It is therefore important that you get a good understanding of the basic set of accounts for any business, how they relate to each other and how the different actions you take are represented in your books. The more your business grows the more complex it becomes and at that point, you might want to consider getting yourself some professional help.

In this Forbes article, the writer talks about what you need to know about the 10% of start-ups that succeed.

One of the things he talks about is making sure you understand the ‘’boring’’ stuff about your business. It is so easy to get carried away by the more interesting aspects of your business and forget to handle the less interesting but many times the most important aspects of your business. One of these is the accounting.

What we are going to do here is to give you a basic introduction to the business accounting concepts that you need to understand as you run your business. Don’t be worried about whether or not you have an accounting degree, these are things you can do with your eyes closed.

Every business transaction is an exchange of one thing for another Click To Tweet

Double entry: All business transactions have a double effect on the accounts

Every business transaction is an exchange of one thing for another. This is the basis of accounting, the idea here is to get an all rounded picture of where your money is going and keep yourself from small mistakes.

As a boutique owner, you sell an outfit (inventory) in exchange for cash. This simple transaction has a double effect of increasing the amount of cash in your business while reducing the count of inventory. Very simply put that is double entry affecting your cash account and your inventory account.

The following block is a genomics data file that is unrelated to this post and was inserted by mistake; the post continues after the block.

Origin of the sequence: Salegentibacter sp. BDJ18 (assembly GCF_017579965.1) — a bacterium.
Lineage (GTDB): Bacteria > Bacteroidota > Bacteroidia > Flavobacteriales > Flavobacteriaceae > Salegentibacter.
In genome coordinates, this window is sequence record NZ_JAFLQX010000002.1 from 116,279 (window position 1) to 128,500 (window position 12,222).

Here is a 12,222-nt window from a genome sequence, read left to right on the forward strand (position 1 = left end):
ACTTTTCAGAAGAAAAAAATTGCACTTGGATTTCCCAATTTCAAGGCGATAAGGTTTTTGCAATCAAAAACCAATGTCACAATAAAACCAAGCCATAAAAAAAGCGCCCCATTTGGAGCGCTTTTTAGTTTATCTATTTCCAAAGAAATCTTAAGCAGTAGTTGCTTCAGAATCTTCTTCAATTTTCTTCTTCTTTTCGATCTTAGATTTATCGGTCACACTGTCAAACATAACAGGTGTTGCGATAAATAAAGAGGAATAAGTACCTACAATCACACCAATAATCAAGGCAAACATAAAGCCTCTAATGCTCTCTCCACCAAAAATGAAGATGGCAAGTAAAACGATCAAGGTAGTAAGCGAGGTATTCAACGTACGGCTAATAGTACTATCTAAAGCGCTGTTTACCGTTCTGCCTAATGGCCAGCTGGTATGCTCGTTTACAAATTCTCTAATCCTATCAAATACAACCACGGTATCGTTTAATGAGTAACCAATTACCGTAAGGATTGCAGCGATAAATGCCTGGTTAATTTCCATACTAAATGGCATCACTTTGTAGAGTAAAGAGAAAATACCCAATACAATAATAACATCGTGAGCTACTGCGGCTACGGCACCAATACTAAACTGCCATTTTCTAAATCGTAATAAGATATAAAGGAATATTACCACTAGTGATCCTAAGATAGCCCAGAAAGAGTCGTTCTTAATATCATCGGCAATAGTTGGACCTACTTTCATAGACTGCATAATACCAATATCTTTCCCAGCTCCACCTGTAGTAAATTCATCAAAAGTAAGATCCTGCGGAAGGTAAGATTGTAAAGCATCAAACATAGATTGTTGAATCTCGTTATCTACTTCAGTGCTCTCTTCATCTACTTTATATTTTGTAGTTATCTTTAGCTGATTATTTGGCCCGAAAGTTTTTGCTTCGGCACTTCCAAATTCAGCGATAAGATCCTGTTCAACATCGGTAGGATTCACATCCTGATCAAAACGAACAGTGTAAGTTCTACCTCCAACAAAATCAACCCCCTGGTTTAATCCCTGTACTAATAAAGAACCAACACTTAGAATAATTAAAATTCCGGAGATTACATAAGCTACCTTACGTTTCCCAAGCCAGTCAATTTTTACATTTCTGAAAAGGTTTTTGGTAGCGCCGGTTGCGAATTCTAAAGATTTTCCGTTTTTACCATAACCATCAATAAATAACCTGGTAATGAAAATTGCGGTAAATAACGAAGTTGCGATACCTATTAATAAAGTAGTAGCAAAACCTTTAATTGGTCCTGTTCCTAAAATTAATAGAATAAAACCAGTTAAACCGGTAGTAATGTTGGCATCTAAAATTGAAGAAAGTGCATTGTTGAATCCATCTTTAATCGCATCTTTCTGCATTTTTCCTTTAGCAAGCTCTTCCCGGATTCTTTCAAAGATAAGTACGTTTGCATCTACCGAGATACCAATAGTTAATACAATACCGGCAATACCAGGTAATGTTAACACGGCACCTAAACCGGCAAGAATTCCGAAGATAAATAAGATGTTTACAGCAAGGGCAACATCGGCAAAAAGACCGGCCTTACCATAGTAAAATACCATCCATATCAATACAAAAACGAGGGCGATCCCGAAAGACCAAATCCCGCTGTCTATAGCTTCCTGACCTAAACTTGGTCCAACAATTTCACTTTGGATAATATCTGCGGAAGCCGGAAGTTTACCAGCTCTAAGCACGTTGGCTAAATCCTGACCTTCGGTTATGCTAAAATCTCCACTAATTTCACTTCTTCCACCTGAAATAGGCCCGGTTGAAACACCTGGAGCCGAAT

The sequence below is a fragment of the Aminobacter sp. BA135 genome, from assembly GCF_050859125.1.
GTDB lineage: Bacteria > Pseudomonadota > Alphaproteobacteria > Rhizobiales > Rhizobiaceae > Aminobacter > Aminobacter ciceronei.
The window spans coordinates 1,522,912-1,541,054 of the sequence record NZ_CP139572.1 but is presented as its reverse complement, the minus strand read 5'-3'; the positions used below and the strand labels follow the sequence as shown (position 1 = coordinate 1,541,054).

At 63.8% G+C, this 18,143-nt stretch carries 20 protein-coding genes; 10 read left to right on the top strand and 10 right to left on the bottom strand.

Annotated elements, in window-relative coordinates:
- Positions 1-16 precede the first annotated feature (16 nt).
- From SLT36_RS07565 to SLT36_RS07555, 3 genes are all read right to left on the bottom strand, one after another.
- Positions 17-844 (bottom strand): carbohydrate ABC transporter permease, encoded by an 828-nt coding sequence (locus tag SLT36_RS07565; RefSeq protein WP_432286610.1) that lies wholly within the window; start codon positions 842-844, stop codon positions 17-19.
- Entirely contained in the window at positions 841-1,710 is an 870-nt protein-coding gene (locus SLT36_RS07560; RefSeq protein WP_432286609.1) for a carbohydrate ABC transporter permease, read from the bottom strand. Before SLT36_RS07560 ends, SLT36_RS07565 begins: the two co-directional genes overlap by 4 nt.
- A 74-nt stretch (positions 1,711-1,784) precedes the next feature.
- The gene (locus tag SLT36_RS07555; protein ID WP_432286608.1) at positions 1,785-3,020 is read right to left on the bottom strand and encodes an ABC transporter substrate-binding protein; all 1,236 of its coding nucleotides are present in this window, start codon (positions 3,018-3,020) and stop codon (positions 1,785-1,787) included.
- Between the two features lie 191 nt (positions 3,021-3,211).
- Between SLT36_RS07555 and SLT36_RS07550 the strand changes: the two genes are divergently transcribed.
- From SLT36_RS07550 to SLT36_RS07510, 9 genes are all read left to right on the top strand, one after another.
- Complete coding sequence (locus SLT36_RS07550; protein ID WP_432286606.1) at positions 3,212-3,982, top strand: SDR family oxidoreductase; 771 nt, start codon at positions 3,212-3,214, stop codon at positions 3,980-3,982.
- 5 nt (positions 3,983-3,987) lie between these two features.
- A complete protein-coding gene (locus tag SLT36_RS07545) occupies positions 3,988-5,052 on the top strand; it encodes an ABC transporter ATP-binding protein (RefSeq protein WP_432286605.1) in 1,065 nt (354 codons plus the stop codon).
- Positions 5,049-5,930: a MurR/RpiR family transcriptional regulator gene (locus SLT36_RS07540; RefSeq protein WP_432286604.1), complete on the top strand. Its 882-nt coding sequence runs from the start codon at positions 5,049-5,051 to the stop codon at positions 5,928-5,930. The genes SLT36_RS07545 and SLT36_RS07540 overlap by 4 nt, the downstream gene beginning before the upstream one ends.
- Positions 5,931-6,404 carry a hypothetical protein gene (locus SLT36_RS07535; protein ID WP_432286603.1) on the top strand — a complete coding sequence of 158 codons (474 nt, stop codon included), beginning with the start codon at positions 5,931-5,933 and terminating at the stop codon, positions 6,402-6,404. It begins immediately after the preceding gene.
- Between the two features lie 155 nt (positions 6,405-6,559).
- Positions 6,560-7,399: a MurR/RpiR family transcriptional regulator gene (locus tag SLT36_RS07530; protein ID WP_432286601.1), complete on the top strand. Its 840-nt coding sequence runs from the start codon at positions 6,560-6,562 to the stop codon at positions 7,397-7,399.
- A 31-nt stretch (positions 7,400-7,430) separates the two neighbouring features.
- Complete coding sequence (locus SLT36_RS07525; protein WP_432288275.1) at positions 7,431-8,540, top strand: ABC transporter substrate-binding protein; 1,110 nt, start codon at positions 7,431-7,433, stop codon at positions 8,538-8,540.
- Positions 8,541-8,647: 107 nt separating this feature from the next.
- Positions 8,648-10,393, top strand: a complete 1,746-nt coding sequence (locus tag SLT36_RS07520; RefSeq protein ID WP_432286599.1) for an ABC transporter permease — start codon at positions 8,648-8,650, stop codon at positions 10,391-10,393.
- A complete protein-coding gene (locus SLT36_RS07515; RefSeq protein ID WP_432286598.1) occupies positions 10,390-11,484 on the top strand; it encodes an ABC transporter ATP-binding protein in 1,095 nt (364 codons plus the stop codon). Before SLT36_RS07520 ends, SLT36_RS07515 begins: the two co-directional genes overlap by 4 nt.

The accounts are interrelated

At this point, we are basically building up on the double entry concept by creating an account for every element of your business. If for example, you did not sell the outfit for cash but for credit, then you’ll want to keep an account of the person to whom you sold the outfit to until you get the money in cash and then close off that account while increasing the amount of actual cash that you have.

Every time you use your cash for something new then create an account for whatever aspect of your business is affected by that transaction. If it is an account that you already opened then you just keep building on that account.

Balance the accounts

You’ve probably heard this phrase before, what it simply means is that after some time you’ll want to know how your accounts look. Say every month or every week when you want to know where your business stands you’ll make sure that for every account you opened both sides have an equal amount.

For example, your inventory account had a balance of $1000 when you started off, every time you sold something that balance reduced. Let us assume that at the end of the month your inventory reduced to $250, you’ll continue selling it off at the beginning of the next month so to balance your account the $250 will simply be considered as inventory carried forward.

Bookkeeping grows more technical as your business grows & there are many apps you can use to do this Click To Tweet

These are the basic accounting ideas that you need to understand. Bookkeeping, of course, grows more technical as your business grows and there are many applications that people employ these days to do this, however, the idea remains the same.

In the next article in this series, we’ll help you understand the important accounts when doing bookkeeping for your business. We’ll talk about differentiating between cash and profit, understanding the incoming statement as well as the balance sheet.